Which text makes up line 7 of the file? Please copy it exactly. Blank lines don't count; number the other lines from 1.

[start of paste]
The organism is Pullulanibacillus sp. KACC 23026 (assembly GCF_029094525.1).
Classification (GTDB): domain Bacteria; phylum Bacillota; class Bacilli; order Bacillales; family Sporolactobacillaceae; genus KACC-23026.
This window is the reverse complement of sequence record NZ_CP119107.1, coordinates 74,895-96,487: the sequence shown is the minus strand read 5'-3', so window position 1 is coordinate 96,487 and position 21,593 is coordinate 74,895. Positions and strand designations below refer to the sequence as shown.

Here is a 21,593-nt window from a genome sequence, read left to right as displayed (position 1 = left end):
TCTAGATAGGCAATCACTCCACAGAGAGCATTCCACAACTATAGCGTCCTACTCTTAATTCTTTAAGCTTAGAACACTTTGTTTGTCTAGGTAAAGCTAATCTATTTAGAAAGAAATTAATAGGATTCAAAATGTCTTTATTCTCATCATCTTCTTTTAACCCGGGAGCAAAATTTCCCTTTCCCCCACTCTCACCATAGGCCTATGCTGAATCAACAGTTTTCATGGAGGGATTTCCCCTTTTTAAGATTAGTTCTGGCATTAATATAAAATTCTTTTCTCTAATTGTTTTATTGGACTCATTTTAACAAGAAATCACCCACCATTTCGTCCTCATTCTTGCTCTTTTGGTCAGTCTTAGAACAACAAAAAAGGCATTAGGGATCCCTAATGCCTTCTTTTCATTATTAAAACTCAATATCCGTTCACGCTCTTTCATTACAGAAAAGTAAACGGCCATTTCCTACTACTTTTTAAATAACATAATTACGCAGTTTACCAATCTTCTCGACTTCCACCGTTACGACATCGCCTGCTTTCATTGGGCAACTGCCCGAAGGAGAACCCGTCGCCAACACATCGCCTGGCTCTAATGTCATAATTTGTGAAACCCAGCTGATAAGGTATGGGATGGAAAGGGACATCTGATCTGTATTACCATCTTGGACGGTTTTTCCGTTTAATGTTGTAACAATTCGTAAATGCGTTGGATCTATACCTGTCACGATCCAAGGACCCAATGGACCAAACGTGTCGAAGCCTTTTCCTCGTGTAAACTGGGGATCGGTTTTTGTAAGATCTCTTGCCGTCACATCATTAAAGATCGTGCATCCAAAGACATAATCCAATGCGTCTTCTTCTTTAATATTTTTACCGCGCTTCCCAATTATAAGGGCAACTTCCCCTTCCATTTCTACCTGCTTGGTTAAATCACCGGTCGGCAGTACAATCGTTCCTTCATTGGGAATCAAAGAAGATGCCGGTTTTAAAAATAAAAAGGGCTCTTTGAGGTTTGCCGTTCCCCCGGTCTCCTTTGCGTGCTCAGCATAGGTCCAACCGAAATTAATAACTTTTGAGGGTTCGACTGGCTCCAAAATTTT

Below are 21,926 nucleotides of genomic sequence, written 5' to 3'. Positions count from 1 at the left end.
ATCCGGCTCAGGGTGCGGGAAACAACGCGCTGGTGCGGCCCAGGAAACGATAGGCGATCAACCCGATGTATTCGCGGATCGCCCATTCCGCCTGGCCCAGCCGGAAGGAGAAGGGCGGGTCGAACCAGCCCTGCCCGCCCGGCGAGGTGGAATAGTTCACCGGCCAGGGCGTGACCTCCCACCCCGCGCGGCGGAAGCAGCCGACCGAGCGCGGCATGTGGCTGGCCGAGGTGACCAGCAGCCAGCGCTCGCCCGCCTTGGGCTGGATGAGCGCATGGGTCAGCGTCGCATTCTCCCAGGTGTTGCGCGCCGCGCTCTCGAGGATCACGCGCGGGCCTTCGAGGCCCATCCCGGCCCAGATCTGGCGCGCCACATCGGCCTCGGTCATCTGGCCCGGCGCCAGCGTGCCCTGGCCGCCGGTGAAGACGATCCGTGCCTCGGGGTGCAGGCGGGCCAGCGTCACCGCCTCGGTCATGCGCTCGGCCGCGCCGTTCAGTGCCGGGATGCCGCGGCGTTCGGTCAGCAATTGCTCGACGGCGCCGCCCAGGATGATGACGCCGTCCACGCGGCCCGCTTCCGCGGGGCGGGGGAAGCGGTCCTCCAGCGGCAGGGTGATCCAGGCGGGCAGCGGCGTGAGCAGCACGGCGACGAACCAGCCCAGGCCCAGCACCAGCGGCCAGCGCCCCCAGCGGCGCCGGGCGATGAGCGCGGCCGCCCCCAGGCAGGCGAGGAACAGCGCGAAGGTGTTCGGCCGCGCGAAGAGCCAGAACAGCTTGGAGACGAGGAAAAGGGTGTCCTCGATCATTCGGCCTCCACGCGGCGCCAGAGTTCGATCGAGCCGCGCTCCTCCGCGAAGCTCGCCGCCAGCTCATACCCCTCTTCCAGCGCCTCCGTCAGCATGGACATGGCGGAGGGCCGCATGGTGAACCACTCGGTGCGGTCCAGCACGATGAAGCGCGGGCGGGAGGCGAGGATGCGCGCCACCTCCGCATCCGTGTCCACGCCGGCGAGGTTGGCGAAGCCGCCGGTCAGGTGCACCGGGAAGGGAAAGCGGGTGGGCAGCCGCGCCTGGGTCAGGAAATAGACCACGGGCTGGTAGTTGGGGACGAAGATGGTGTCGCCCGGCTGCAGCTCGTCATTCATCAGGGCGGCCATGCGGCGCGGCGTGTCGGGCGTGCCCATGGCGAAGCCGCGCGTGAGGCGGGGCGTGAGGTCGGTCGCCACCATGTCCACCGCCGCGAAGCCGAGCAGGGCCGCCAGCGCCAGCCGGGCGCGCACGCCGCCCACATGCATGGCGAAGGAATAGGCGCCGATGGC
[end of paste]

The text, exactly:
ATCCGGCTCAGGGTGCGGGAAACAACGCGCTGGTGCGGCCCAGGAAACGATAGGCGATCAACCCGATGTATTCGCGGATCGCCCATTCCGCCTGGCCCAGCCGGAAGGAGAAGGGCGGGTCGAACCAGCCCTGCCCGCCCGGCGAGGTGGAATAGTTCACCGGCCAGGGCGTGACCTCCCACCCCGCGCGGCGGAAGCAGCCGACCGAGCGCGGCATGTGGCTGGCCGAGGTGACCAGCAGCCAGCGCTCGCCCGCCTTGGGCTGGATGAGCGCATGGGTCAGCGTCGCATTCTCCCAGGTGTTGCGCGCCGCGCTCTCGAGGATCACGCGCGGGCCTTCGAGGCCCATCCCGGCCCAGATCTGGCGCGCCACATCGGCCTCGGTCATCTGGCCCGGCGCCAGCGTGCCCTGGCCGCCGGTGAAGACGATCCGTGCCTCGGGGTGCAGGCGGGCCAGCGTCACCGCCTCGGTCATGCGCTCGGCCGCGCCGTTCAGTGCCGGGATGCCGCGGCGTTCGGTCAGCAATTGCTCGACGGCGCCGCCCAGGATGATGACGCCGTCCACGCGGCCCGCTTCCGCGGGGCGGGGGAAGCGGTCCTCCAGCGGCAGGGTGATCCAGGCGGGCAGCGGCGTGAGCAGCACGGCGACGAACCAGCCCAGGCCCAGCACCAGCGGCCAGCGCCCCCAGCGGCGCCGGGCGATGAGCGCGGCCGCCCCCAGGCAGGCGAGGAACAGCGCGAAGGTGTTCGGCCGCGCGAAGAGCCAGAACAGCTTGGAGACGAGGAAAAGGGTGTCCTCGATCATTCGGCCTCCACGCGGCGCCAGAGTTCGATCGAGCCGCGCTCCTCCGCGAAGCTCGCCGCCAGCTCATACCCCTCTTCCAGCGCCTCCGTCAGCATGGACATGGCGGAGGGCCGCATGGTGAACCACTCGGTGCGGTCCAGCACGATGAAGCGCGGGCGGGAGGCGAGGATGCGCGCCACCTCCGCATCCGTGTCCACGCCGGCGAGGTTGGCGAAGCCGCCGGTCAGGTGCACCGGGAAGGGAAAGCGGGTGGGCAGCCGCGCCTGGGTCAGGAAATAGACCACGGGCTGGTAGTTGGGGACGAAGATGGTGTCGCCCGGCTGCAGCTCGTCATTCATCAGGGCGGCCATGCGGCGCGGCGTGTCGGGCGTGCCCATGGCGAAGCCGCGCGTGAGGCGGGGCGTGAGGTCGGTCGCCACCATGTCCACCGCCGCGAAGCCGAGCAGGGCCGCCAGCGCCAGCCGGGCGCGCACGCCGCCCACATGCATGGCGAAGGAATAGGCGCCGATGGC